In Feature Pack 2, the calendar application received a welcome face-lift that makes better use of the limited screen space. The month view has been reduced so that there is room to display details of entries beside the calendar. The day and week views display tool-tip like pop-outs when highlighting individual entries. The contacts application is satisfactory, but a back-port of the 'favourite contacts' function in S60 5th Edition would have been appreciated. The contacts application uses the same sub-menus as seen on the home screen notifications, with which there is an option to display a contact's address in Ovi Maps. Unfortunately, this feature still does not work properly. There is a bug with post code handling. Selecting the 'Show in Maps' option, takes you to the Maps application, with only part of the contact's post code shown in the search box. Similarly, you can assign a physical address to a contact by selecting a point on Ovi Maps. However, when reading the address details the contact's post code is incomplete. This means that users wanting to navigate to a location stored in their address book, will have to memorise and manually enter the details into the Ovi Maps search box. This isn't difficult, but is frustrating when there is a menu option claiming the phone can do it for you!
The star of Feature Pack 2's software suite is the new e-mail client. The E55 was one of the first Nokia phones to include the facility of looking up server details automatically, based on your e-mail address. This is a great time saver, but in the early days it was more of a hindrance than a help. The look-up server was often down, and so the system became a complete roadblock to setting up e-mail. In more recent times, this situation has improved greatly - you can get your e-mail up and running in no time at all. As a cosmetic bonus, e-mail accounts from known brands are given a custom icon in the messaging menu, as shown below. Please note that, even though Google Mail is a recognised 'brand', the client does not understand their concept of labels.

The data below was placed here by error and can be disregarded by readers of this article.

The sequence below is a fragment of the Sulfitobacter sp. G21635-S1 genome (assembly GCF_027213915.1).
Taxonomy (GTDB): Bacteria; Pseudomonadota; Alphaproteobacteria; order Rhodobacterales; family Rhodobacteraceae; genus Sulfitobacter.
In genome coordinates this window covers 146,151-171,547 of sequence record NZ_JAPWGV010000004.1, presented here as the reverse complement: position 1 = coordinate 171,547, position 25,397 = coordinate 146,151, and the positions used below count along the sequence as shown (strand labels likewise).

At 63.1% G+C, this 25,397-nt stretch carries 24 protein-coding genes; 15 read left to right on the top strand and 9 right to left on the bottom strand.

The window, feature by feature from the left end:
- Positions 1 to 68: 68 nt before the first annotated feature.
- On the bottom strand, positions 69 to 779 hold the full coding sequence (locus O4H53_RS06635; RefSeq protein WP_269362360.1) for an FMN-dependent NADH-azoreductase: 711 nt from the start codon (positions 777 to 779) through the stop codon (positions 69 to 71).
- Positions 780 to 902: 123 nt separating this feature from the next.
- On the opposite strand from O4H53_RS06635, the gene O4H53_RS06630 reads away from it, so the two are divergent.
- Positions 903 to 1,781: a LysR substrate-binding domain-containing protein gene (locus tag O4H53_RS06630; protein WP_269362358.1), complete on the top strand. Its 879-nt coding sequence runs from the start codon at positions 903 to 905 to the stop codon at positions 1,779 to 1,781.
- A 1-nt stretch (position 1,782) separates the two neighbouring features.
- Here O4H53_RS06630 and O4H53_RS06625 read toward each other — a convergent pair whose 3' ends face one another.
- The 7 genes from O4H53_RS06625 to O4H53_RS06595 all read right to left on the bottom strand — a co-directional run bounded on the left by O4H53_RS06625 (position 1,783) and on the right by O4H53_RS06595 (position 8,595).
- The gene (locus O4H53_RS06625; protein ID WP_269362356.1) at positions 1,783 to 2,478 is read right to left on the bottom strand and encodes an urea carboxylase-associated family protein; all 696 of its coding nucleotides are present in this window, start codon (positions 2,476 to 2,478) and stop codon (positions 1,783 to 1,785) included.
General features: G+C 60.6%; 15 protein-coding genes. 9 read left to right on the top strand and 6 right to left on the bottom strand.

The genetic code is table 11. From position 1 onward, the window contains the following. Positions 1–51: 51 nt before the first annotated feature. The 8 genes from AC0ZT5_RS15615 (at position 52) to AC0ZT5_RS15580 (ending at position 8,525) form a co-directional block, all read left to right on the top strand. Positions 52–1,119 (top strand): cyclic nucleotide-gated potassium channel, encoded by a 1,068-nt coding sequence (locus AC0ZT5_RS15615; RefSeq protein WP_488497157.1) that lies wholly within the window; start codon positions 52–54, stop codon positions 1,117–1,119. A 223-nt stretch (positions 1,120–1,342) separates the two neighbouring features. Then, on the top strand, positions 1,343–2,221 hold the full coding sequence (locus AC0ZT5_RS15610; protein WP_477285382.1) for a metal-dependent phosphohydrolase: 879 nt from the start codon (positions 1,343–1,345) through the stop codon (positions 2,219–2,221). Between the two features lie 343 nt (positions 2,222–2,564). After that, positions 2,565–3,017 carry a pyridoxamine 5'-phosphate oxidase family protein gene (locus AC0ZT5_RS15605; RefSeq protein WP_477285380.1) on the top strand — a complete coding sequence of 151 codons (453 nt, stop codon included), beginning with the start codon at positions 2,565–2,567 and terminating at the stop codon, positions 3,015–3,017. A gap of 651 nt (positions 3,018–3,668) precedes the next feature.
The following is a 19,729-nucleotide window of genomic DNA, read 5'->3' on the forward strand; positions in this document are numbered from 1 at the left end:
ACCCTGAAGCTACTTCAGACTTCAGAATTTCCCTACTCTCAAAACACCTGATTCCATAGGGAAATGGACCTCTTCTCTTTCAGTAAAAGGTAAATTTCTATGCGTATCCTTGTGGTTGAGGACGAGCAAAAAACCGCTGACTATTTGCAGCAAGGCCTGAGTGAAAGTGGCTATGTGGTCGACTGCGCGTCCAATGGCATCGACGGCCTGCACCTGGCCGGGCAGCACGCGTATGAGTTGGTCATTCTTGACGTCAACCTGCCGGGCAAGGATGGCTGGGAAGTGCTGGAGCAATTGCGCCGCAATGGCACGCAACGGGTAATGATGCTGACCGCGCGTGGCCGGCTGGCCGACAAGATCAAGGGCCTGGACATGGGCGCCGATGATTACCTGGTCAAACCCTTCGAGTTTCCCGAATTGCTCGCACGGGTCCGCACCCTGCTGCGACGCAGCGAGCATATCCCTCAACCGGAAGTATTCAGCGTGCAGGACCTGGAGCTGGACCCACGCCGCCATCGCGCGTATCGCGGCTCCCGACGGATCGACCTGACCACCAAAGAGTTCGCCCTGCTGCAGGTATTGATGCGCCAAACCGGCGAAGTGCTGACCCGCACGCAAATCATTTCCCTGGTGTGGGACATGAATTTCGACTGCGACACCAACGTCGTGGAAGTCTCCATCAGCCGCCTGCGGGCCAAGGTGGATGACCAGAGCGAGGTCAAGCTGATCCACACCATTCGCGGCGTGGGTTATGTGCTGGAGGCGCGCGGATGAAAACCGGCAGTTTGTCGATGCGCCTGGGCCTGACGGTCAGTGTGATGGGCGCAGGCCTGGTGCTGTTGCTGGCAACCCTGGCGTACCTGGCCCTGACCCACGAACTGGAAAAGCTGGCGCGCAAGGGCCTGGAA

The user interface to this e-mail client is unlike any other Nokia e-mail interface, and true to the marketing hype, it does resemble a desktop e-mail experience. Even though IMAP has been supported in S60 phones for years, this is the only default e-mail client to have the ability to move messages to sub-folders. This is a massive advantage, especially if you follow the Inbox Zero way of life. Moving messages allows you to keep your inbox clear, rather than being littered with those messages that can't be dealt with outside of the office. Again, this perfectly fits the bill for an enterprise orientated Eseries phone.
E-mail contacts and embedded URL's can be handled with the same side-sliding sub-menus, as mentioned above, for home screen notifications and the contacts application. Furthermore, this e-mail application has full HTML handling, no longer do you need to open the HTML view as an attachment.
The main inbox user interface is highly interactive. The message list has collapsible headings, and there are drop down menus at the top to select what criteria to sort messages on, and for selecting both local and remote sub-folders. The latter also allows the user to switch between additional e-mail accounts.
There is also a scheduling feature, giving you control of how often, and by which connection, your e-mail is checked, and then how much of each message to download. While scheduling creates a pseudo-push e-mail system, the phone also comes with a life subscription to Nokia Messaging, which will provide a full push e-mail system for all popular e-mail services.
The Feature Pack 2 e-mail client is so useful that it really does put the standard e-mail client on other Nokia phones to shame. To anyone at Nokia who may be reading this, I am sure that you will make a lot of people very happy if you licensed this application to every phone you produce!